I first stumbled upon Elizabeth Knox through her first novel The Vintner's Luck. I'm not sure what about it captured my imagination--okay, I'll admit to being shallow and tell you that sharing her last name was the first impetus for picking her book up at the bookstore--but something about that cover copy and the picture (plus her name) grabbed me and I ended up taking the book home with me. I absolutely wallowed in it. It was exquisite and I knew I would obsessively buy her books as I saw them come out. So when I found this one, I immediately snapped it up and promptly stowed it on a shelf to be forgotten in the mists of time. Seriously, I've owned it unread since 2002. But it seemed like the right time to blow the dust from the top edge and actually read it. I was hoping for another transcendent reading experience. Sadly I was disappointed. That is not to say that it isn't a good book, after all, how many times in one life can an author be transcendent, right? But I wanted to be blown away here and there was something holding me back from that sort of over the top reaction.

Billie is a young woman traveling with her very pregnant sister and brother-in-law to his new place of employment as a cataloguer for Lord Hallowhulme on a remote Scottish island. The trip has been long and rather arduous given pregnant Edith's desperate sea-sickness. Just minutes from landing, Billie and her brother-in-law kiss and Billie jumps from the ship. A heartbeat later, the ship explodes and many of the people on board are drowned, including Billie's sister Edith. Murdo Hesketh, a distant kinsman of Lord Hallowhulme's, undertakes an investigation into the explosion, initially convinced that Billie has had a hand in sabotage. While the mystery of the exploding boat weaves desultorily through the novel, the book as a whole is more a character study of Billie and Murdo, examining their past lives, ferreting out the secrets that have formed them into the remote, solitary beings they are in the pages of the novel.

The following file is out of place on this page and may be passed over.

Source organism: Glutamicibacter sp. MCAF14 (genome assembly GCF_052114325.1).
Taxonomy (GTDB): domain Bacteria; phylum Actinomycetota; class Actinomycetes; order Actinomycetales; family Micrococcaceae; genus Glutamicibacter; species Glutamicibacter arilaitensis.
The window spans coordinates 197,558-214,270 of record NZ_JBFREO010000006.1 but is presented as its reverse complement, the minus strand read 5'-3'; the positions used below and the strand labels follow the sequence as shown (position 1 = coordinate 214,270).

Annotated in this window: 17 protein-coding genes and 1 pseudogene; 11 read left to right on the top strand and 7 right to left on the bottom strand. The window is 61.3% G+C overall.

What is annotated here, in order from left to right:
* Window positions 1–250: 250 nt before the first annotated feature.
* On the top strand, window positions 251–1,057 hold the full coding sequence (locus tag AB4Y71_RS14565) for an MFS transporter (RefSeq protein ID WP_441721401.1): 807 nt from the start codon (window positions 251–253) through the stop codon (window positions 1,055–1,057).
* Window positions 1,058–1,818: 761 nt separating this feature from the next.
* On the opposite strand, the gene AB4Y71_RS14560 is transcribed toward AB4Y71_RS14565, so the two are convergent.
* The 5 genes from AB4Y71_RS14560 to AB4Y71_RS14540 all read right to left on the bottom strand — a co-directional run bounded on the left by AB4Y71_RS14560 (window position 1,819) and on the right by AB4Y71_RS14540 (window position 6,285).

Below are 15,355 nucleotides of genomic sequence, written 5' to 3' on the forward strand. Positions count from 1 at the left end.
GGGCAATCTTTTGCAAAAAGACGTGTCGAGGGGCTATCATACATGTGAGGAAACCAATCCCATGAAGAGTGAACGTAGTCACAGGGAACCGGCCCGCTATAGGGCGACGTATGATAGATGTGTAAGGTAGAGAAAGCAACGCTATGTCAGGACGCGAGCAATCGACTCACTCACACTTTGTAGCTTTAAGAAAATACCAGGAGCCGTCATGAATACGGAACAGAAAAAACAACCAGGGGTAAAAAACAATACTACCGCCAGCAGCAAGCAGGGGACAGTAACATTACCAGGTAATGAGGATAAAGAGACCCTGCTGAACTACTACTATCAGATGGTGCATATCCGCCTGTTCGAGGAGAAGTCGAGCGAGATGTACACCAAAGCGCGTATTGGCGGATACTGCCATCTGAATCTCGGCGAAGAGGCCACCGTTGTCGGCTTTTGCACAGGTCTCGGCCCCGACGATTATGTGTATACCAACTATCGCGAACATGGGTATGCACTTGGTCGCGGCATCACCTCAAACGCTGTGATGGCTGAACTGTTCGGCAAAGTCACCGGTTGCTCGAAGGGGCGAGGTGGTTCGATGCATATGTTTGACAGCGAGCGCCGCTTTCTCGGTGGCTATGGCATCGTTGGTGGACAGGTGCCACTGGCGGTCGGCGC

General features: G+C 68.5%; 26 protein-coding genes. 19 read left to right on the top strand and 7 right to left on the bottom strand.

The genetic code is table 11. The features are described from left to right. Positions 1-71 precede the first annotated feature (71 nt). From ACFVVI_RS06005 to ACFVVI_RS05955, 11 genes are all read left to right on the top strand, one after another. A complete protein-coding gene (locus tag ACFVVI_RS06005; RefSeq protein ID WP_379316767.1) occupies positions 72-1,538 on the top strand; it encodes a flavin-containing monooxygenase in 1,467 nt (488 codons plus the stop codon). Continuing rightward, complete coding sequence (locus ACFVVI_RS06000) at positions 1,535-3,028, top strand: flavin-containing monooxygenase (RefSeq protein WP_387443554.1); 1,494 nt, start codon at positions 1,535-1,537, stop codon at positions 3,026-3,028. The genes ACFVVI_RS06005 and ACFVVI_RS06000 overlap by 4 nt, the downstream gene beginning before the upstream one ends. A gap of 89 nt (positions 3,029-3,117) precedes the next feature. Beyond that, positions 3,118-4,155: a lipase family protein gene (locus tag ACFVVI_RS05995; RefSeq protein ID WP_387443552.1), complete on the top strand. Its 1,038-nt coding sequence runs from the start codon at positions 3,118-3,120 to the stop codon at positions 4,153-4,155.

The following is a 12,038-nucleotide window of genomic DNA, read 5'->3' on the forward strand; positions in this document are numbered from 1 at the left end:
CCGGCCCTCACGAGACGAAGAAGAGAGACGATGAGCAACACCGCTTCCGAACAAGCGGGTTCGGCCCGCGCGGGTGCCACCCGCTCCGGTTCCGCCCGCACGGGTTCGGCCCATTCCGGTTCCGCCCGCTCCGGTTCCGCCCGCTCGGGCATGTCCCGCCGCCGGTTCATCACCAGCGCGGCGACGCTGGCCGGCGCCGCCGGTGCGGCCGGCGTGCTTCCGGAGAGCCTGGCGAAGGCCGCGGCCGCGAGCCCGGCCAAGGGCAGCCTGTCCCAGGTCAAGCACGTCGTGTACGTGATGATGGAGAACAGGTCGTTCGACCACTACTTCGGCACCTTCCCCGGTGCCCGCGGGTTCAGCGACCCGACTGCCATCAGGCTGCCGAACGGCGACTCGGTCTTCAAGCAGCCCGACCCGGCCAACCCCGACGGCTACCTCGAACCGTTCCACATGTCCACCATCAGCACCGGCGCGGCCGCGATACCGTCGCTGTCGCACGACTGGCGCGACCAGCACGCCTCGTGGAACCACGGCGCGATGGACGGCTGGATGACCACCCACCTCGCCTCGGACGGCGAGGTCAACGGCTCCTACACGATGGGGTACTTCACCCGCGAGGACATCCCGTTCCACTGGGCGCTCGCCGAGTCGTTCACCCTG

With a narrative akin to swimming through layers of viscous liquid, this is a slow moving and awkwardly paced novel. Knox has pegged the desolation and spare beauty of the setting very well. The spareness is echoed in the characters' interactions with each other and the personal connections between them, main characters and supporting characters, needed more to make them real. A few of the drowned characters, those closest to Billie and Murdo, are given backstories but for the most part, even with backstory, they remain almost as enigmatic as the main characters do. After a languid investigation, the truth about the explosion comes out. Unfortunately it comes out quickly and cursorily, which leaves it at odds with the pace of the rest of the book. It also rather comes out of left field, disconcertingly enough. Despite these problems, Knox is clearly an impressive writer, having a lovely way with words. She submerges her reader deeply into the narrative and has recreated beautifully the turn of the twentieth century, drawing characters who exist comfortably within their time period. This may not have struck me the way that The Vintner's Luck did, but I will still look for Knox's other works (maybe even on my own shelves again?). ( )
1 vote whitreidtan | May 26, 2010 |
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In memory of my father, Ray Knox, 1926-2001
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The crossing was rough, and Edith unwell.
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Love and suspicion when a young woman survives after a ship explodes on docking at a Scottish island in 1903.